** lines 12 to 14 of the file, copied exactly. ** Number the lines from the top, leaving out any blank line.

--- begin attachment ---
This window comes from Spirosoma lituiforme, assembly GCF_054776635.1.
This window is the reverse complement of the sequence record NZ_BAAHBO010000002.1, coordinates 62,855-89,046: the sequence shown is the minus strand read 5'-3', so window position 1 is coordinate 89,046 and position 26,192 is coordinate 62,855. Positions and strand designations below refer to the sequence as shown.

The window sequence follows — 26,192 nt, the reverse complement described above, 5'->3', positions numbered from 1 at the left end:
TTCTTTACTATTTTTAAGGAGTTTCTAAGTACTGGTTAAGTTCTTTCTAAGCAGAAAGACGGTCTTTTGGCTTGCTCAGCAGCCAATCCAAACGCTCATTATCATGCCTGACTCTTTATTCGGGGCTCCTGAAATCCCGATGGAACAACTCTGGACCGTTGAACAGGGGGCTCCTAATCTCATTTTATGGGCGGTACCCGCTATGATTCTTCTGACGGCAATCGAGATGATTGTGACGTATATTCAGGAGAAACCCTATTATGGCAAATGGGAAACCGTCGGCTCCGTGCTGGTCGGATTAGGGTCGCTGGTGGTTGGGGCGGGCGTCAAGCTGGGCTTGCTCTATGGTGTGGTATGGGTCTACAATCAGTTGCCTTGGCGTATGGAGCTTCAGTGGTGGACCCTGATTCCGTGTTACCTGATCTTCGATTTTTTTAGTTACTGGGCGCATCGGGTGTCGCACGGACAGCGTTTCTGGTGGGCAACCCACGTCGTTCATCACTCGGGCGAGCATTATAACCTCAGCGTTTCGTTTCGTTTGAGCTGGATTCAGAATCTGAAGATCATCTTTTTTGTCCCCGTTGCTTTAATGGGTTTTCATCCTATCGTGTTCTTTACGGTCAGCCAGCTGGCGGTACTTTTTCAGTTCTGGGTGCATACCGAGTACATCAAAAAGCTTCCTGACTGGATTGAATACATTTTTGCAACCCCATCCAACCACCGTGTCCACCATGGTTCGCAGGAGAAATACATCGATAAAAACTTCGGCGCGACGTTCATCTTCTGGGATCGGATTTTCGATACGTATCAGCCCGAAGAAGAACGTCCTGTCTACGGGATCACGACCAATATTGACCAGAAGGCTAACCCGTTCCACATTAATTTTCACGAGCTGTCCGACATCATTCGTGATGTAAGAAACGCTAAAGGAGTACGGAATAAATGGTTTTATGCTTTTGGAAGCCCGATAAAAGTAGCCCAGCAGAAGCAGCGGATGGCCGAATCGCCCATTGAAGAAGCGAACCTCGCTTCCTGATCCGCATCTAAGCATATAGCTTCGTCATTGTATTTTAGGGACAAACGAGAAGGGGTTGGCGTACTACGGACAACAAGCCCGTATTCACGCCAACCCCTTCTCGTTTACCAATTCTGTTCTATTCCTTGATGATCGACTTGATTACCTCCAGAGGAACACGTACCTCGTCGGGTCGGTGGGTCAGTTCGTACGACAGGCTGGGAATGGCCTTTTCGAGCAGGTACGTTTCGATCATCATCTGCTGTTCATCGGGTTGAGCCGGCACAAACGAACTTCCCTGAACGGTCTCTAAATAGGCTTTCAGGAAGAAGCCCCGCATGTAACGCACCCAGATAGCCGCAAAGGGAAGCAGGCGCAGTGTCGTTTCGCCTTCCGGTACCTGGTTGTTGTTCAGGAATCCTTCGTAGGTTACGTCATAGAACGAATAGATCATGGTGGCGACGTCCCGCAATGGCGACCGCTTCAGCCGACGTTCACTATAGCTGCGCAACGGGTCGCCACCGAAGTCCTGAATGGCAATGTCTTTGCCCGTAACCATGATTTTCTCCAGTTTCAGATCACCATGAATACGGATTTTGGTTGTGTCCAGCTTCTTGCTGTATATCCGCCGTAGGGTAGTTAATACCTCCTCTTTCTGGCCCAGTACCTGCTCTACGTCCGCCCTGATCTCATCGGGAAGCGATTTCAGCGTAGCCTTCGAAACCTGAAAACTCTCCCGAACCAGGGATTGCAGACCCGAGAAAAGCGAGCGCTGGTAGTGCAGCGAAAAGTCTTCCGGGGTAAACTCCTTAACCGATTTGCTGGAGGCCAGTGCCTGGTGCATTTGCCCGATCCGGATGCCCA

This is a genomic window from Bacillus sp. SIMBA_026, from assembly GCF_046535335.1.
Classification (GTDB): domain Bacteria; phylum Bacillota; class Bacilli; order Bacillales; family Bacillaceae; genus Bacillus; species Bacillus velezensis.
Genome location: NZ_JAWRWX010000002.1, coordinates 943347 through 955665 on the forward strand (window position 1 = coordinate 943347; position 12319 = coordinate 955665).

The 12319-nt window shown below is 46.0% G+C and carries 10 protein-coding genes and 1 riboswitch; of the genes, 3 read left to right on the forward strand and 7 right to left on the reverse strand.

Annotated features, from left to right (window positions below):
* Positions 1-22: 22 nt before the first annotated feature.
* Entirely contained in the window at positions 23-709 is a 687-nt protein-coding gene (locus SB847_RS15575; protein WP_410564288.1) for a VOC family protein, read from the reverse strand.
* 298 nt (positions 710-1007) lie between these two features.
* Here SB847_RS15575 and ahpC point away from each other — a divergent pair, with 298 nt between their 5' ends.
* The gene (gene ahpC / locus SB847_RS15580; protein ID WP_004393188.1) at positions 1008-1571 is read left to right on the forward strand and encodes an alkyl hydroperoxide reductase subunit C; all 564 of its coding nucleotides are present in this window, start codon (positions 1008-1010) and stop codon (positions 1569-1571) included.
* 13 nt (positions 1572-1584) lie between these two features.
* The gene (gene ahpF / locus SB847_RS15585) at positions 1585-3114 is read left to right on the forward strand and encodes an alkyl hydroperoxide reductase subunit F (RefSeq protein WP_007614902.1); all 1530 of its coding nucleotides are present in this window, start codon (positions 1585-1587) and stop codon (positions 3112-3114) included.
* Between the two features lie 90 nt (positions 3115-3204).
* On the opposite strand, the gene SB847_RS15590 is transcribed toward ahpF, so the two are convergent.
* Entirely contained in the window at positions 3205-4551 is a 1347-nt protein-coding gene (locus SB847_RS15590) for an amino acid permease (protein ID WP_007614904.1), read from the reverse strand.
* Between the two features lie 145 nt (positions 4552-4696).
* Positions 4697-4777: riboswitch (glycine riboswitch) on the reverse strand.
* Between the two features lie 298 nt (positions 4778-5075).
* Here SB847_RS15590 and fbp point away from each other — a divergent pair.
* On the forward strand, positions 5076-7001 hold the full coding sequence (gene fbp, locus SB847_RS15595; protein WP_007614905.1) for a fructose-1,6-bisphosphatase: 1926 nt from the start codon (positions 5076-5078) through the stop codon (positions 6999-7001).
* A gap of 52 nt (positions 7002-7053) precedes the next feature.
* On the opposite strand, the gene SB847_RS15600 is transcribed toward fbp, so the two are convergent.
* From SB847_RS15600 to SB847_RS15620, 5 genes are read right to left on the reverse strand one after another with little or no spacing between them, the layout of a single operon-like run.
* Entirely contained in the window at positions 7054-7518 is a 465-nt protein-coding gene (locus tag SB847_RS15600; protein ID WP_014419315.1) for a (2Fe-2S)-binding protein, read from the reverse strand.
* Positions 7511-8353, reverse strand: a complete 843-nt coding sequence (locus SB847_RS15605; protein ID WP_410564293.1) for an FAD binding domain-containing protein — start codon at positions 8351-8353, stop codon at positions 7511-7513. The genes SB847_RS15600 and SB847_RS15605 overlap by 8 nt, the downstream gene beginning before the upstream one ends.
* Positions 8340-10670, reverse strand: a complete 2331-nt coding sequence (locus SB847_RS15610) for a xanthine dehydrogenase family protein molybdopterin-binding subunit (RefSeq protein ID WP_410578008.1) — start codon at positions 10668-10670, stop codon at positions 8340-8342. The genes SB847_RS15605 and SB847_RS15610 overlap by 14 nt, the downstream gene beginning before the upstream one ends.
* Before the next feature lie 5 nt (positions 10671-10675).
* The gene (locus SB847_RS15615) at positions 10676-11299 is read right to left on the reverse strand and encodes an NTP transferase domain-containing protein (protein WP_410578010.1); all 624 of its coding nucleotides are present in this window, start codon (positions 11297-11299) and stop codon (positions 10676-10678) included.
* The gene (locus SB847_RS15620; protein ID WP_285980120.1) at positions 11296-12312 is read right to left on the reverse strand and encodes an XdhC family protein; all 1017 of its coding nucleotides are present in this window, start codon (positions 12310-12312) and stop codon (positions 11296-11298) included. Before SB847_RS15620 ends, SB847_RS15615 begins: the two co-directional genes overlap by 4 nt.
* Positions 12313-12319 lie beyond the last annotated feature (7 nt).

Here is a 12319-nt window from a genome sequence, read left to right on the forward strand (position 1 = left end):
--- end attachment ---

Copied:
* 298 nt (positions 710-1007) lie between these two features.
* Here SB847_RS15575 and ahpC point away from each other — a divergent pair, with 298 nt between their 5' ends.
* The gene (gene ahpC / locus SB847_RS15580; protein ID WP_004393188.1) at positions 1008-1571 is read left to right on the forward strand and encodes an alkyl hydroperoxide reductase subunit C; all 564 of its coding nucleotides are present in this window, start codon (positions 1008-1010) and stop codon (positions 1569-1571) included.